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Chicago's Grant Park awaits final moment
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With all stages being set up and lights ready to shine, the Grant Park in Chicago is waiting for the final moment of the U.S. presidential elections when Illinois Democratic Senator Barack Obama's bid for the White House is determined on.

In hours, the party is to witness Obama's grand election night rally with tens of thousands of participants, either to celebrate for his success to become the first African American president in the country or mourn on the loss of his year-long presidential campaign to his Republican rival John McCain.

Before 7 p.m., Chicagoan voters can still enter the polling stations across the city, including some in public parks and some in condominium lobbies, and cast their ballots.

Long queues were seen in some polling stations in early hours after they were open at 6 a.m. as many voters hope they could get it done before going to work. The rush hours also came around lunchtime and after work time.

By marking the candidates'names on the ballots, voters were trying to make their concerns about the country's current situation and future prospects heard.

"It is time for the country to change," said Frank Bogatitus, a voter from a precinct at the south of Chicago. "We need to end wars as one of the main things, and start concerning ourselves and what is happening at home."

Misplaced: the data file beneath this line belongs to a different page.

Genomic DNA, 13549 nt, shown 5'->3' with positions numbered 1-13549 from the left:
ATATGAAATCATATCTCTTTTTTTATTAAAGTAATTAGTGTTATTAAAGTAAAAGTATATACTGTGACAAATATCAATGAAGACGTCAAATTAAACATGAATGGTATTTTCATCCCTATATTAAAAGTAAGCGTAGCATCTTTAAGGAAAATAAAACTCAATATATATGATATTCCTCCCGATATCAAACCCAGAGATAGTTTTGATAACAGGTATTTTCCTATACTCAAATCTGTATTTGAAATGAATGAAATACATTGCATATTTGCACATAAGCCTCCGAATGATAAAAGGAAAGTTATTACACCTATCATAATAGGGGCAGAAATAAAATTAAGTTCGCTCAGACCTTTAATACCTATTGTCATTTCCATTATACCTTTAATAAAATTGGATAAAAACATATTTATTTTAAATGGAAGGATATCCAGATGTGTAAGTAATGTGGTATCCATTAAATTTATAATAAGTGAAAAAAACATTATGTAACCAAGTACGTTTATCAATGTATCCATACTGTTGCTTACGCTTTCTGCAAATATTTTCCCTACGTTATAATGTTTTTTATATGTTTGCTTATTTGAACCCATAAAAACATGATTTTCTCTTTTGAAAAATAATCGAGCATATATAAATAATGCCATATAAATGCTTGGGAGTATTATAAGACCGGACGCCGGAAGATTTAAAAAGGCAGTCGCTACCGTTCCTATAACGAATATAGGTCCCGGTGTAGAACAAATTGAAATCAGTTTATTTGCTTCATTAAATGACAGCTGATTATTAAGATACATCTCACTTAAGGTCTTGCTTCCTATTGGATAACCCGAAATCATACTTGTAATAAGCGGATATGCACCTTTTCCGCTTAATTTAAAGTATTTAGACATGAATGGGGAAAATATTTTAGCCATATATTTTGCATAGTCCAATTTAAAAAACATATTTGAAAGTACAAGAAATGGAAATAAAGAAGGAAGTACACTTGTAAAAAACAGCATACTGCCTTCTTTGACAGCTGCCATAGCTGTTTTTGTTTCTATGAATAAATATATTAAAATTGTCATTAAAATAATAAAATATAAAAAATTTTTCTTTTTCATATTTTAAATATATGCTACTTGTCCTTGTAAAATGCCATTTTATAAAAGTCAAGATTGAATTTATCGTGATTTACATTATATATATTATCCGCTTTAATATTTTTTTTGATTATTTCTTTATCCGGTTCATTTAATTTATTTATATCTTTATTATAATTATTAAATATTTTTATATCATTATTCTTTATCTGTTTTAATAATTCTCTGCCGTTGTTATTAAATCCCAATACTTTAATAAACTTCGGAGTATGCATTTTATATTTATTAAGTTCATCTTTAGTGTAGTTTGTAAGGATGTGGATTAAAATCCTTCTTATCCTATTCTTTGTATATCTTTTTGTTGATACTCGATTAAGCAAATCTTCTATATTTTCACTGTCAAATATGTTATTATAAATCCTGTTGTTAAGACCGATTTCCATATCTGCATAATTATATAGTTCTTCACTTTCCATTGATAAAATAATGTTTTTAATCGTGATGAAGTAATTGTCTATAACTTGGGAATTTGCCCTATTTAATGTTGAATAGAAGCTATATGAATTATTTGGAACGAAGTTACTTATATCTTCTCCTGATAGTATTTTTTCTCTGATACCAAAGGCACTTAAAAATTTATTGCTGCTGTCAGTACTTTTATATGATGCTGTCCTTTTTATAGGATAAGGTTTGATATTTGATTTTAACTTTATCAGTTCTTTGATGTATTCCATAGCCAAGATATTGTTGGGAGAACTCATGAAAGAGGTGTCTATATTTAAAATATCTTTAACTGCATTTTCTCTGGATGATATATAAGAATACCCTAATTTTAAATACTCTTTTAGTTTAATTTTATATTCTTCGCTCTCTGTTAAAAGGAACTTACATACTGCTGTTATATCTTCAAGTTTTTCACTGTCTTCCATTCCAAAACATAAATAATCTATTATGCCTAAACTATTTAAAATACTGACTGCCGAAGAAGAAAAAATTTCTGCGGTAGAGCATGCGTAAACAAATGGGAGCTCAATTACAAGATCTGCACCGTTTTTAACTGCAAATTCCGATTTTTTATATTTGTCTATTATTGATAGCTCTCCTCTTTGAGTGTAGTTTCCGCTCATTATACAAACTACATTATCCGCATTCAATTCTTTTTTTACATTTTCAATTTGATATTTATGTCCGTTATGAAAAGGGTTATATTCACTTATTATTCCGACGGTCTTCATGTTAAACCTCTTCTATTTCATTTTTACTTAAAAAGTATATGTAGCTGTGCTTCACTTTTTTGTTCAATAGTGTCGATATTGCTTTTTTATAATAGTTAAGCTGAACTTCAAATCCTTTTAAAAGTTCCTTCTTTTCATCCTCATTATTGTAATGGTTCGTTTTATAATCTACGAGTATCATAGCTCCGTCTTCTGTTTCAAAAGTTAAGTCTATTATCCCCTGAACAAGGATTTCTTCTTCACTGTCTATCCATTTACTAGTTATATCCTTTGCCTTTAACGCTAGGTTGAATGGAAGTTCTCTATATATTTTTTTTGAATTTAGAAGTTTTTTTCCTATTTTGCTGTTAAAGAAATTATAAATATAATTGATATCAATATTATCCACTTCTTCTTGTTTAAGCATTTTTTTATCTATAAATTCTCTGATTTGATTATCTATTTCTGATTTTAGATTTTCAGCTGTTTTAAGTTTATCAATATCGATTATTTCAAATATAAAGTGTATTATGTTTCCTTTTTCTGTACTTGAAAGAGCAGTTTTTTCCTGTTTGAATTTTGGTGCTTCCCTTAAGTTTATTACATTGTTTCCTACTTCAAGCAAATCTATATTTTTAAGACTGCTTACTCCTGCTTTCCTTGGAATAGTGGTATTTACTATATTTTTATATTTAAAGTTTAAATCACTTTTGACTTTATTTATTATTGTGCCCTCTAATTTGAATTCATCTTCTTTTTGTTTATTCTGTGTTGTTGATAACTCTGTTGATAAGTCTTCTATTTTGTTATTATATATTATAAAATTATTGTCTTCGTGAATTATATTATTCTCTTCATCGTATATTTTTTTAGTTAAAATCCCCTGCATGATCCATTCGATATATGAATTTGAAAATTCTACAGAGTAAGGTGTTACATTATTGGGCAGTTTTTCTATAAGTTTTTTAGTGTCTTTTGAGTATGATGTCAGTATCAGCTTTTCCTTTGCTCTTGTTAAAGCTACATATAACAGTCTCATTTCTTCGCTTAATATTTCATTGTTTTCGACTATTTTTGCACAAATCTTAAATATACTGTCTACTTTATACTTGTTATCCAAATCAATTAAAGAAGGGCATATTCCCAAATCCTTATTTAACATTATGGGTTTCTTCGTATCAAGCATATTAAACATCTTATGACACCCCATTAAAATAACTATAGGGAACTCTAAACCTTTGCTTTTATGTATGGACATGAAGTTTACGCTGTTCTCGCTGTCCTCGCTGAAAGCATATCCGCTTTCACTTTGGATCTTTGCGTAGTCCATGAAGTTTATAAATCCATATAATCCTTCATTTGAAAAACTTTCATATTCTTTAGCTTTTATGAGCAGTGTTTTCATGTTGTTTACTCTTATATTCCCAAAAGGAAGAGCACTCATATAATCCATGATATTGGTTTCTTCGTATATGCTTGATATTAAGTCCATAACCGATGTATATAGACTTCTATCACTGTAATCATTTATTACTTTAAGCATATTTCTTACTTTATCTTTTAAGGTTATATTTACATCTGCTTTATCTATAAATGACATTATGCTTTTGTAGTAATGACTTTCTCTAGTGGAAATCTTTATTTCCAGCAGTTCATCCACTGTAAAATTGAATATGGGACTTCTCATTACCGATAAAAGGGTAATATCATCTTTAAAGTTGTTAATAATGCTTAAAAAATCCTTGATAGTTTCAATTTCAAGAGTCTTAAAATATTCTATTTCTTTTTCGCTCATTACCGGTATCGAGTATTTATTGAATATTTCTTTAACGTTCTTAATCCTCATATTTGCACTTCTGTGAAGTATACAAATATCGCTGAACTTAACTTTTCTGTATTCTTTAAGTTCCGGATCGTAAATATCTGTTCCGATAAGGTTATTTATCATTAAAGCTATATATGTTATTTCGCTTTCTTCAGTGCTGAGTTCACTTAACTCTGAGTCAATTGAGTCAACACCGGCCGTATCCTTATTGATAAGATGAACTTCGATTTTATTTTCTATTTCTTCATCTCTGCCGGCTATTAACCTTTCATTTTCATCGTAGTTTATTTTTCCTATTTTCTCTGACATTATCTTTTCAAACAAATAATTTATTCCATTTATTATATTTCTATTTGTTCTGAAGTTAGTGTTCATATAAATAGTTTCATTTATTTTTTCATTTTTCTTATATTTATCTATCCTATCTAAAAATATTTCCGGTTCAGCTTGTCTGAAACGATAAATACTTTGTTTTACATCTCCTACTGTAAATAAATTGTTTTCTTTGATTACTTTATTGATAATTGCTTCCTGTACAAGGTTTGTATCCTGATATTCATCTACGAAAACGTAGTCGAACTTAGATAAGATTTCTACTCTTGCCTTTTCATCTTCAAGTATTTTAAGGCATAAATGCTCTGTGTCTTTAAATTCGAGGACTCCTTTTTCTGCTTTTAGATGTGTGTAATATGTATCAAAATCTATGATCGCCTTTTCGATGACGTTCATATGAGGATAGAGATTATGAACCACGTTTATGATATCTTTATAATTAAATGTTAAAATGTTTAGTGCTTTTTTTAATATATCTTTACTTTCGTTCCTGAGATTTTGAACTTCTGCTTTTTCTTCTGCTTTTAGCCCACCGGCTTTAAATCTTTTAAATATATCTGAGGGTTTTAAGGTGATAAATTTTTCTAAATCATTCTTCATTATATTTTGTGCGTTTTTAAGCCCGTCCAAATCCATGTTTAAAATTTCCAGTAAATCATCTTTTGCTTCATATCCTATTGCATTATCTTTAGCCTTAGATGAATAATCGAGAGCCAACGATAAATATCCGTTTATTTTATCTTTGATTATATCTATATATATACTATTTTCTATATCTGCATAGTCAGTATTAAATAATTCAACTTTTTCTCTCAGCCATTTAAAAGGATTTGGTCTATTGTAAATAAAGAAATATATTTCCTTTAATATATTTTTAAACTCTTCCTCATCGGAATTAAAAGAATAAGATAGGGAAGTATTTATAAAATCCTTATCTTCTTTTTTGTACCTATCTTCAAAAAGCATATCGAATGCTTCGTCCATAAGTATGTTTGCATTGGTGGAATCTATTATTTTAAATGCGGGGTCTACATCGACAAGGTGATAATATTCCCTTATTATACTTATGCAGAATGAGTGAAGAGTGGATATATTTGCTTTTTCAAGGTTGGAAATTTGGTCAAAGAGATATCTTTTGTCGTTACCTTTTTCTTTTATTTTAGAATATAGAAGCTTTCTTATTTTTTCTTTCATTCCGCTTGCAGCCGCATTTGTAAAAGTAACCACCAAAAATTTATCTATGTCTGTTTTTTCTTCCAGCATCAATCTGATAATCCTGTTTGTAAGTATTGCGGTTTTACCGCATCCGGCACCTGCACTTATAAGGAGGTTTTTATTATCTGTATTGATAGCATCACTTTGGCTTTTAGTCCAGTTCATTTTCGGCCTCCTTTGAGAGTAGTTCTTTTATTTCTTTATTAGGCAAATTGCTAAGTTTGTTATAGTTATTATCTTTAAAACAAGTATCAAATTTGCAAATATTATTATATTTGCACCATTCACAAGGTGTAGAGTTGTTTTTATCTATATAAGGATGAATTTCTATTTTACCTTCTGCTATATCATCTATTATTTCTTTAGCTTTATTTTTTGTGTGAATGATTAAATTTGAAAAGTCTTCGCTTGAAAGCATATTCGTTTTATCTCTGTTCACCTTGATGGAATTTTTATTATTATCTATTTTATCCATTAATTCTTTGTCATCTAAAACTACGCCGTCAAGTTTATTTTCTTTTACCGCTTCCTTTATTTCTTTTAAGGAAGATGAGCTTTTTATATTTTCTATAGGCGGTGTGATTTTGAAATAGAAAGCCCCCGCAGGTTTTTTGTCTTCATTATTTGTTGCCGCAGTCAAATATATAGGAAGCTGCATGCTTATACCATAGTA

He said that he voted for Obama after he compared two candidates' policies and found McCain was just following Bush's steps.

Jay Camp, on the contrary, believed that McCain is the better one to take leadership and Obama lacks experience to be in the position of American president.

"John McCain has integrity who loves his country, which has been proven time and time again," he said. "He has experience we need to navigate through the current tough economic time and really protect Americans."

For Lylai Dean, a female voter from downtown Chicago, the choice of the next president was really a last-minute result.

"I took almost the whole campaign period to make up my mind that always ran back and fro," she said. "The most concern I have is that the Democratic Party rules in the White House and has majority at both of Congress floors if Obama is elected."

Obama started his community service and political career in Chicago where his family is resided.

Early state polls showed that he has unchallenged lead in the state, but unless he could also win key battlegrounds like Ohio, Florida and Virginia, his success is not secured.

(Xinhua News Agency November 5, 2008)

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